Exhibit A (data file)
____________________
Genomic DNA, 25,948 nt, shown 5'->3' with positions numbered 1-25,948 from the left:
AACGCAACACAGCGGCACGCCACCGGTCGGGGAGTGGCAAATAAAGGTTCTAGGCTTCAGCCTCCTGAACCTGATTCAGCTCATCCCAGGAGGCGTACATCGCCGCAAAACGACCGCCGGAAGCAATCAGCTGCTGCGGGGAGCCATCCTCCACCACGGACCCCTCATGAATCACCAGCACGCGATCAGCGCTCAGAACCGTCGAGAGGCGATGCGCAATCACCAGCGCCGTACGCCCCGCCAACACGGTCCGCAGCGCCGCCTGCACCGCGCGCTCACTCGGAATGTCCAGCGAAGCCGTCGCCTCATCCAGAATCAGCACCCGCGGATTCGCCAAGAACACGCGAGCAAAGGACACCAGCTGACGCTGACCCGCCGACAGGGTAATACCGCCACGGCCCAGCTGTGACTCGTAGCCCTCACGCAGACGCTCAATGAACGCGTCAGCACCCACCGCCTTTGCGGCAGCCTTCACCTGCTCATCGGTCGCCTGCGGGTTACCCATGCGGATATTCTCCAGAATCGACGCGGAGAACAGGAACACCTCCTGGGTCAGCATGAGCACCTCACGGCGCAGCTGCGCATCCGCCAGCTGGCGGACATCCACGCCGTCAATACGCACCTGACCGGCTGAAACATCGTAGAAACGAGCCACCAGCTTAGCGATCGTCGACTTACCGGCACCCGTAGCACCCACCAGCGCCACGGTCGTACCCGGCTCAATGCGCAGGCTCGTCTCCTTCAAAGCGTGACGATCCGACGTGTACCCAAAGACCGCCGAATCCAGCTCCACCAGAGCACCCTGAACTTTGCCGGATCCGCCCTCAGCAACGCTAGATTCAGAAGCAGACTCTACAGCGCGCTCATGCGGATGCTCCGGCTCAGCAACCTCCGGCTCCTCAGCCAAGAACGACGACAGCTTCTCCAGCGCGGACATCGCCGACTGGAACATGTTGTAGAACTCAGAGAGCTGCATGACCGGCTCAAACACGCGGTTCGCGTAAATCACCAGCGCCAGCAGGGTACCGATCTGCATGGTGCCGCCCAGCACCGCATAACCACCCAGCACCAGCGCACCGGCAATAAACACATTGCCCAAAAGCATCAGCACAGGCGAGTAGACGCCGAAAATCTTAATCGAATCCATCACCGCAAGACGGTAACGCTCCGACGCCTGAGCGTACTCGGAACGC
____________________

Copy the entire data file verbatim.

Genomic DNA, 25,948 nt, shown 5'->3' with positions numbered 1-25,948 from the left:
AACGCAACACAGCGGCACGCCACCGGTCGGGGAGTGGCAAATAAAGGTTCTAGGCTTCAGCCTCCTGAACCTGATTCAGCTCATCCCAGGAGGCGTACATCGCCGCAAAACGACCGCCGGAAGCAATCAGCTGCTGCGGGGAGCCATCCTCCACCACGGACCCCTCATGAATCACCAGCACGCGATCAGCGCTCAGAACCGTCGAGAGGCGATGCGCAATCACCAGCGCCGTACGCCCCGCCAACACGGTCCGCAGCGCCGCCTGCACCGCGCGCTCACTCGGAATGTCCAGCGAAGCCGTCGCCTCATCCAGAATCAGCACCCGCGGATTCGCCAAGAACACGCGAGCAAAGGACACCAGCTGACGCTGACCCGCCGACAGGGTAATACCGCCACGGCCCAGCTGTGACTCGTAGCCCTCACGCAGACGCTCAATGAACGCGTCAGCACCCACCGCCTTTGCGGCAGCCTTCACCTGCTCATCGGTCGCCTGCGGGTTACCCATGCGGATATTCTCCAGAATCGACGCGGAGAACAGGAACACCTCCTGGGTCAGCATGAGCACCTCACGGCGCAGCTGCGCATCCGCCAGCTGGCGGACATCCACGCCGTCAATACGCACCTGACCGGCTGAAACATCGTAGAAACGAGCCACCAGCTTAGCGATCGTCGACTTACCGGCACCCGTAGCACCCACCAGCGCCACGGTCGTACCCGGCTCAATGCGCAGGCTCGTCTCCTTCAAAGCGTGACGATCCGACGTGTACCCAAAGACCGCCGAATCCAGCTCCACCAGAGCACCCTGAACTTTGCCGGATCCGCCCTCAGCAACGCTAGATTCAGAAGCAGACTCTACAGCGCGCTCATGCGGATGCTCCGGCTCAGCAACCTCCGGCTCCTCAGCCAAGAACGACGACAGCTTCTCCAGCGCGGACATCGCCGACTGGAACATGTTGTAGAACTCAGAGAGCTGCATGACCGGCTCAAACACGCGGTTCGCGTAAATCACCAGCGCCAGCAGGGTACCGATCTGCATGGTGCCGCCCAGCACCGCATAACCACCCAGCACCAGCGCACCGGCAATAAACACATTGCCCAAAAGCATCAGCACAGGCGAGTAGACGCCGAAAATCTTAATCGAATCCATCACCGCAAGACGGTAACGCTCCGACGCCTGAGCGTACTCGGAACGC